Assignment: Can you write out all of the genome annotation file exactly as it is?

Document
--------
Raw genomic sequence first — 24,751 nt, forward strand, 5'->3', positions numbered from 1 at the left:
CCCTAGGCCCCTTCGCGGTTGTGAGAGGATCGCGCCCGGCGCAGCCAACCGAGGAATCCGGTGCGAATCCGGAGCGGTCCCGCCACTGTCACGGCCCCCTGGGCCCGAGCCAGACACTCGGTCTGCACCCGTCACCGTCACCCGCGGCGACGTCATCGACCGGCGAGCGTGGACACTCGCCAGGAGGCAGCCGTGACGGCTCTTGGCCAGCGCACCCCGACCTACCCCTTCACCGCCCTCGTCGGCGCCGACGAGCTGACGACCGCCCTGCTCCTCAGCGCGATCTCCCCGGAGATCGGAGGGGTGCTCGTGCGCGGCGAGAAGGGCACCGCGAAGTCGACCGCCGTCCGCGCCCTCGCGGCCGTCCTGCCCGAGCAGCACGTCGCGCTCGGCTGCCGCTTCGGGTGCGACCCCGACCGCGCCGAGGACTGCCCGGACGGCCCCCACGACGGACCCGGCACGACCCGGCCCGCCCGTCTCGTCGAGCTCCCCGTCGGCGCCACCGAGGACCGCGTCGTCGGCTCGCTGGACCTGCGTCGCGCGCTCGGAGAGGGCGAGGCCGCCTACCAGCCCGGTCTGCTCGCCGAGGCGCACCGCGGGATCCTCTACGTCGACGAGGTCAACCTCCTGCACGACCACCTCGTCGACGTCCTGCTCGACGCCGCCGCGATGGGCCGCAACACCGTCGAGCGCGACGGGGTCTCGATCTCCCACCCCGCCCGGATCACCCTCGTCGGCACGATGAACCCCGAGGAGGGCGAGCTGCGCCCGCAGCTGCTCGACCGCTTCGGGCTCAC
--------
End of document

Raw genomic sequence first — 24,751 nt, forward strand, 5'->3', positions numbered from 1 at the left:
CCCTAGGCCCCTTCGCGGTTGTGAGAGGATCGCGCCCGGCGCAGCCAACCGAGGAATCCGGTGCGAATCCGGAGCGGTCCCGCCACTGTCACGGCCCCCTGGGCCCGAGCCAGACACTCGGTCTGCACCCGTCACCGTCACCCGCGGCGACGTCATCGACCGGCGAGCGTGGACACTCGCCAGGAGGCAGCCGTGACGGCTCTTGGCCAGCGCACCCCGACCTACCCCTTCACCGCCCTCGTCGGCGCCGACGAGCTGACGACCGCCCTGCTCCTCAGCGCGATCTCCCCGGAGATCGGAGGGGTGCTCGTGCGCGGCGAGAAGGGCACCGCGAAGTCGACCGCCGTCCGCGCCCTCGCGGCCGTCCTGCCCGAGCAGCACGTCGCGCTCGGCTGCCGCTTCGGGTGCGACCCCGACCGCGCCGAGGACTGCCCGGACGGCCCCCACGACGGACCCGGCACGACCCGGCCCGCCCGTCTCGTCGAGCTCCCCGTCGGCGCCACCGAGGACCGCGTCGTCGGCTCGCTGGACCTGCGTCGCGCGCTCGGAGAGGGCGAGGCCGCCTACCAGCCCGGTCTGCTCGCCGAGGCGCACCGCGGGATCCTCTACGTCGACGAGGTCAACCTCCTGCACGACCACCTCGTCGACGTCCTGCTCGACGCCGCCGCGATGGGCCGCAACACCGTCGAGCGCGACGGGGTCTCGATCTCCCACCCCGCCCGGATCACCCTCGTCGGCACGATGAACCCCGAGGAGGGCGAGCTGCGCCCGCAGCTGCTCGACCGCTTCGGGCTCAC